GDP growth is expected to slow in 2020, with labour shortages remaining the main bottleneck to Czech economic growth that will also contribute to persistent high growth of wages.
The Organisation for Economic Co-operation and Development (OECD) expects Czech economic growth to slow down to 2.1% in 2020, driven mainly by household consumption and government spending. In 2021, economic growth is expected to ease to 2-2.25%.
According to the Czech National Bank, GDP growth will reach 2.4% in 2020, mainly due to weaker external demand. It should accelerate back to 2.8% in 2021. The European Commission predicts GDP growth to slow down in 2020 and 2021 to 2.2% and 2.1%, respectively, which is broadly in line with the economy’s estimated potential growth rate.
The Ministry of Finance published the most pessimistic outlook, expecting the economy to grow by 2.0% in 2020, also driven by household consumption, reflecting the ongoing strength of wage momentum in combination with the extremely low unemployment rate.
The ministry predicts growth in labour demand to weaken as the economy slows down. By contrast, labour supply, driven mainly by demographic and structural factors, is likely to rise faster than demand. Still, the situation in the labour market is expected to remain tight and companies are likely to struggle to fill job vacancies. There is no room for the unemployment rate to decline further. It is expected to amount to 2.2% in 2020 and to 2.3% in 2021.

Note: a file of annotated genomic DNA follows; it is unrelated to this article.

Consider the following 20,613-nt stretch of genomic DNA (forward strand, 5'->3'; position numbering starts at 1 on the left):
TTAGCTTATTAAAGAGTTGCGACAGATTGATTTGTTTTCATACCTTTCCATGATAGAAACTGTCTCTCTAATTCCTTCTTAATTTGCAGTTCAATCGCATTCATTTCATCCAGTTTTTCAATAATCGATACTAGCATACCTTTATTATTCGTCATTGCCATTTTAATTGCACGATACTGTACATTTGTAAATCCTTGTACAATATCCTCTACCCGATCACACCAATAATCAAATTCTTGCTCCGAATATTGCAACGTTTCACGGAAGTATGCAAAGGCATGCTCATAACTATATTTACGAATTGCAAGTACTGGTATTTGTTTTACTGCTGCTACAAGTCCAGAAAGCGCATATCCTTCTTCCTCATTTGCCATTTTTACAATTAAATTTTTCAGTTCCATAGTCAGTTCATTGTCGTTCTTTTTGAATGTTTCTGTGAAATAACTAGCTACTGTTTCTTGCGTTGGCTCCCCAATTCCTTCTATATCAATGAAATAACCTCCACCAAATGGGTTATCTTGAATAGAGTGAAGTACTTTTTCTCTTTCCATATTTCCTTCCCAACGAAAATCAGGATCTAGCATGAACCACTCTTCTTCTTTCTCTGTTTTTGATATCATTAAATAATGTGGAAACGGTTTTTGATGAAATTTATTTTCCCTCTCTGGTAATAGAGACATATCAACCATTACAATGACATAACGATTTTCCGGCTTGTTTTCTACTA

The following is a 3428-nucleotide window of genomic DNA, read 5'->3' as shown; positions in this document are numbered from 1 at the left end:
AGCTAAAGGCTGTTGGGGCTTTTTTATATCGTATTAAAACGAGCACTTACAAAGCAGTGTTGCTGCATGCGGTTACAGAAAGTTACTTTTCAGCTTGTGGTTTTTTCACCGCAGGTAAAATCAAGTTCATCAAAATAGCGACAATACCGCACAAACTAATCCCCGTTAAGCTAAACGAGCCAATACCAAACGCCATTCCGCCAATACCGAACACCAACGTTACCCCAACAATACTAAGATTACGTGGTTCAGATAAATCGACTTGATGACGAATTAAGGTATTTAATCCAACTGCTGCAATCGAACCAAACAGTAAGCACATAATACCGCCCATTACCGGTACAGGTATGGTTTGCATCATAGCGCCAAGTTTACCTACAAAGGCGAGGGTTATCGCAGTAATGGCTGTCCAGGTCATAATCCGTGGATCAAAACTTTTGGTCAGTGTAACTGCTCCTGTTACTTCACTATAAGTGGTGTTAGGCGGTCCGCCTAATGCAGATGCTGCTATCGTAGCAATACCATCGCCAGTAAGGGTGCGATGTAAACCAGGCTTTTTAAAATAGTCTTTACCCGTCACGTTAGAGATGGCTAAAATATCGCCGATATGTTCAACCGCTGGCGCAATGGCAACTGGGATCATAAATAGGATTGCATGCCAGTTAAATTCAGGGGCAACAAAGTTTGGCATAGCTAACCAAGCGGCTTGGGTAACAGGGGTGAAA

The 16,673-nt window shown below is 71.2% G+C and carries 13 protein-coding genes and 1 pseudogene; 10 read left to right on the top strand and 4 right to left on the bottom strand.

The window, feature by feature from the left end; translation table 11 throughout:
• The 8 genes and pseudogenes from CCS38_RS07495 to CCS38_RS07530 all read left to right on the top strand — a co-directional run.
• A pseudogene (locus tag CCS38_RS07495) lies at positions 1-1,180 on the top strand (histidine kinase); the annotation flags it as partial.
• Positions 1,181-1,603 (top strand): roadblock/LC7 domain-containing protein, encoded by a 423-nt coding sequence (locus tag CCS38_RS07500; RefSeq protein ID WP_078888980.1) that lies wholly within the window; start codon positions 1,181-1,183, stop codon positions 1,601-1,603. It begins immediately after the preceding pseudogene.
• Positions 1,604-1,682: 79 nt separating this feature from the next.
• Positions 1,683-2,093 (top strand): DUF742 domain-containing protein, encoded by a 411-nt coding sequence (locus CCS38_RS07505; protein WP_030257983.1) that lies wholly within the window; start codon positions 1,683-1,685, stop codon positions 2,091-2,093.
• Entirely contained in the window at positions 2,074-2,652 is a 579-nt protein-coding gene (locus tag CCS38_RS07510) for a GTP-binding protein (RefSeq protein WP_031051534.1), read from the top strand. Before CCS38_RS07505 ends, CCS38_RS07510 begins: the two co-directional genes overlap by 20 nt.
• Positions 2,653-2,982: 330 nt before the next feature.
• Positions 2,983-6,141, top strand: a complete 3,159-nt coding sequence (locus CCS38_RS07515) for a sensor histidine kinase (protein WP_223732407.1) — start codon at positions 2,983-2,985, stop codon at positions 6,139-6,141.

A slightly higher increase in wage growth in 2020 will be fostered by a further growth in the minimum wage from January 2020.
The average inflation rate is expected to amount to 2.6% in 2020, according to the ministry. The central bank expects inflation to remain above its 2% target in 2020 and 2021, driven by food, energy and services prices. In 1Q20 it should reach 2.1%. In long-term forecasts, inflation is expected to reach 2.2% in 4Q20 and 1Q21.
The central bank forecasts a slight appreciation of the Czech crown, hampered by deteriorating economic and price developments abroad. This slight appreciation will reflect continued real convergence of the Czech economy linked with labour efficiency growth and a temporary further widening of the interest rate differential within the eurozone amid a balanced effect of worsening developments abroad.
The Ministry of Finance forecasts the inflation rate will reach 2.6% in 2020, with a moderate anti-inflationary effect on the exchange rate. Domestic demand pressures will push inflation up.
In 2020 and 2021, the growth rates of exports and imports will converge. Accelerated export and investment growth will be reflected in a recovery in import growth to more than 4% in 2020. In 2021, the pace of imports will increase further.